My son in Shanghai told me about going to a black market technology bazaar right out of Blade Runner or Neuromancer, where hundreds of tiny shops were busily constructing whitebox desktops, and happily loading them with bootleg Windows. A similar black market exists in Mexico City, and I'd be willing to bet that one exists in most countries outside of the First World.

Piracy is obviously wrong, but it's also clear that failing to enforce intellectual property laws is a workable development strategy often pursued by countries to spur economic growth. When Taiwan was struggling to develop, it refused to sign international copyright conventions, making it possible for students to buy pirated technical books very cheaply. Back in the day, my brother brought me a bootleg technical manual from Taiwan that cost maybe a tenth of what it would have cost in the US at that time. As it grew richer, and sought to join the World Trade Organization, Taiwan brought its intellectual property laws into line with the First World. Perhaps enforcing copyright is a sign of a country's increasing economic maturity. Morality is for those who can afford it.

This suggests that free software may actually play a greater role when a country rises a bit above complete poverty, and starts to crack down on piracy in order to enjoy the benefits of more trade with the First World. At that point, free software will have more of a price advantage over the outrageous monopoly pricing imposed by First World software companies operating in the Third World.

Tuesday Aug 21, 2007

Is OpenLazlo the wave of the future?

My buddy Tony Vigna, uberconsultant and bleeding-edge CIO, has become quite enamored of OpenLazlo as a platform for building rich, interactive Web 2.0 applications. I've been checking out their site, and also Lazlo Systems, the commercial startup that produced OpenLazlo. I like their business model, which is to sell support and commercial applications based on the open-source OpenLazlo that they have released under the Common Public License. I also like their endorsement of OpenLazlo on the front end, Java on the back end.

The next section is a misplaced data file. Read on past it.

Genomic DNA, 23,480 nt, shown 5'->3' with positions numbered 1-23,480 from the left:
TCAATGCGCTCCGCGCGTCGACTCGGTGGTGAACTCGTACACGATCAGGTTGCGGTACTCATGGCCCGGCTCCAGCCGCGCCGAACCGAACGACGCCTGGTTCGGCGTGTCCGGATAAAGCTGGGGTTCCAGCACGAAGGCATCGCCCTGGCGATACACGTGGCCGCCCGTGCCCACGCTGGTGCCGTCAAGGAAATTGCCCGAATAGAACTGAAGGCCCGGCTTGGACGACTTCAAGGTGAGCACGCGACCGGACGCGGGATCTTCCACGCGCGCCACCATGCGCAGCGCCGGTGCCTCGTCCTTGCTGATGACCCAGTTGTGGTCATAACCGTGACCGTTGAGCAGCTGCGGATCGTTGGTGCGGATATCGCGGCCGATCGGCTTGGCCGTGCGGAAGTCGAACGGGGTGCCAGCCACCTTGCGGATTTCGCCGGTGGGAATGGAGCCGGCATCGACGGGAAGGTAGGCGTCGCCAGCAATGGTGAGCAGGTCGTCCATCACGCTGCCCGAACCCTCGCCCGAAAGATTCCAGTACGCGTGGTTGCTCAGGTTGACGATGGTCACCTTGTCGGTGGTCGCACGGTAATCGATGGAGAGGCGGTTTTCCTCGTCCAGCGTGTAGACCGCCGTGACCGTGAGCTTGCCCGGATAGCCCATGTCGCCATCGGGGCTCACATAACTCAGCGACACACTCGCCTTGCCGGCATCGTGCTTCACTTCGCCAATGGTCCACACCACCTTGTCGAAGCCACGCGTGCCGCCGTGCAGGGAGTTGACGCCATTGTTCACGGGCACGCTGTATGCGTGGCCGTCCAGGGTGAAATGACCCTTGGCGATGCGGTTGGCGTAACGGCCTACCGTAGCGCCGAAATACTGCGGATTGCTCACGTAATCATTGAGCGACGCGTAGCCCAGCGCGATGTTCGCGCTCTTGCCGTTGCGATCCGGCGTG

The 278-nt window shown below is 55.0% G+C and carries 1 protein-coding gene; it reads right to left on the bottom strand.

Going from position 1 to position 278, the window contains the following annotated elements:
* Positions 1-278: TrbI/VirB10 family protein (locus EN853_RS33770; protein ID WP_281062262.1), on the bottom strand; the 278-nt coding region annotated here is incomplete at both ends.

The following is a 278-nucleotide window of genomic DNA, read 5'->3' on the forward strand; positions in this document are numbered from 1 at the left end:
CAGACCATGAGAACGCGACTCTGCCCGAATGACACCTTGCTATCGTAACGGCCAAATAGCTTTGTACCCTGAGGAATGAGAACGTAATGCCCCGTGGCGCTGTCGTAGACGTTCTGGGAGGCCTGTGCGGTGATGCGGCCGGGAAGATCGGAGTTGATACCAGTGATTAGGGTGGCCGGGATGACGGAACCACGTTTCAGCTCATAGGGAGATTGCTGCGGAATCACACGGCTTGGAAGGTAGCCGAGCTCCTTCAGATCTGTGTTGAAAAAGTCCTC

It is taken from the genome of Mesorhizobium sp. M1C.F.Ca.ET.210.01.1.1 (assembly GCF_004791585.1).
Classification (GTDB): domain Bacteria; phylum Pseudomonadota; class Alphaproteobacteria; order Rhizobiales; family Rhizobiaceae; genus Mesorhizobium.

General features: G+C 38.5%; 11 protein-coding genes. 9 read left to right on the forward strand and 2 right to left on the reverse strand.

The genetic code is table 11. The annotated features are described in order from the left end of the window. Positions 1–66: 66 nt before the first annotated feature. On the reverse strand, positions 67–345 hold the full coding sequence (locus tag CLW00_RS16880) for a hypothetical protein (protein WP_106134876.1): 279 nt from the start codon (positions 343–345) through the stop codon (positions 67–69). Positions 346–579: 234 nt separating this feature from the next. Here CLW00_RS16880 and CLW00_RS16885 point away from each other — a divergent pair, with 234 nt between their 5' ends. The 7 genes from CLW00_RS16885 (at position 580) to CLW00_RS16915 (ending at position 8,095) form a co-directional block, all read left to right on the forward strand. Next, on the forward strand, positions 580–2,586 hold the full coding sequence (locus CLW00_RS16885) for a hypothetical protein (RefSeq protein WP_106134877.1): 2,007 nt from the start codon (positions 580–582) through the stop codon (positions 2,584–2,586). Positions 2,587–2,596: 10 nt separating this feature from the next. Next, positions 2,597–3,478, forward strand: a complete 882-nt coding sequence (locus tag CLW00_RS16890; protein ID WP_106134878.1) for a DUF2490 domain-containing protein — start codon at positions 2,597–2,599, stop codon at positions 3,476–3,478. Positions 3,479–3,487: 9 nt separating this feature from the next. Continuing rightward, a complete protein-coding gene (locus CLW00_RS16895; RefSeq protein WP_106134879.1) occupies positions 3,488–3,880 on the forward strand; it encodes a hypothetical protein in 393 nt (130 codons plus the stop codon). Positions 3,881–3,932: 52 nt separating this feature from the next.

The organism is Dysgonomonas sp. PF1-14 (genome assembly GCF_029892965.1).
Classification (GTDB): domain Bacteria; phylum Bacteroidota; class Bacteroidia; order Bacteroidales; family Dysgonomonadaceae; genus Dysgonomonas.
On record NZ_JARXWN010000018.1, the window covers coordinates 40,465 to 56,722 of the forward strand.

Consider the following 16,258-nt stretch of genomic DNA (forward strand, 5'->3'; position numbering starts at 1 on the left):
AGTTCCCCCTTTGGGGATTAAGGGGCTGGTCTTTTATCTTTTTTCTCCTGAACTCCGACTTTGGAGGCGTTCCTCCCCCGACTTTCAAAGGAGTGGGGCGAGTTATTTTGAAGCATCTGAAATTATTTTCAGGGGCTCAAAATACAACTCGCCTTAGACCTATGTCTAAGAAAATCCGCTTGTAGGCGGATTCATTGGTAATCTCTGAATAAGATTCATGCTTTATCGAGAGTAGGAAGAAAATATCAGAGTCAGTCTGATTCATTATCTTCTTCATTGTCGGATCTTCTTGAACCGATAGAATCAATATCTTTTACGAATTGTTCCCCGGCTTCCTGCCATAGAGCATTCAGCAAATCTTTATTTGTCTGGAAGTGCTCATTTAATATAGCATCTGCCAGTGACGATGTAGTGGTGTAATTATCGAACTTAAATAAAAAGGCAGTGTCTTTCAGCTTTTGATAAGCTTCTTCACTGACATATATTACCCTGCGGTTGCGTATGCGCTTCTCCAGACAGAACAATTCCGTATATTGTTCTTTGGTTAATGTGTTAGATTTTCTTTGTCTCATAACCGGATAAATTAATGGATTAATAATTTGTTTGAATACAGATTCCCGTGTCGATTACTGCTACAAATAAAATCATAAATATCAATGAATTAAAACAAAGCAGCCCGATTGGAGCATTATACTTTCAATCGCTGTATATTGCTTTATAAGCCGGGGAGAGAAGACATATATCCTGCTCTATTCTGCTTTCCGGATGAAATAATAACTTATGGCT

I also signed up for a free LazloMail account, and I really like the rich browser-based experience. Other web-based mail systems I've tried have the look and feel of a washing machine control panel. LazloMail feels like a thick client, yet it's delivered in a browser. OpenLazlo definitely seems like a technology to watch.

Friday Aug 03, 2007

Score one half point for Mozilla Thunderbird

When Sun took over SeeBeyond, they eventually switched us all from Microsoft Outlook to Mozilla Thunderbird for our email client. I found T-bird to be pretty good, but it always bugged me that the blazing white background color on messages was hurting my eyes. When using Outlook, I had been able to pick up the nice neutral gray that I had set for the general background color on my PC. I was thinking about writing a nasty blog entry about how T-bird was slowly blinding me, but then I discovered this morning that there is a facility on the T-bird Tools/Options menu for setting the background color for messages. Excellent! Now if I can just figure out how to set the background color for the message list folders, I will be fine. So I can't give T-bird a full point yet, but this is a great improvement! And a good lesson to not be too hasty to criticize open source stuff as not being user-friendly.

Wednesday Jul 25, 2007

One Laptop Per Child is here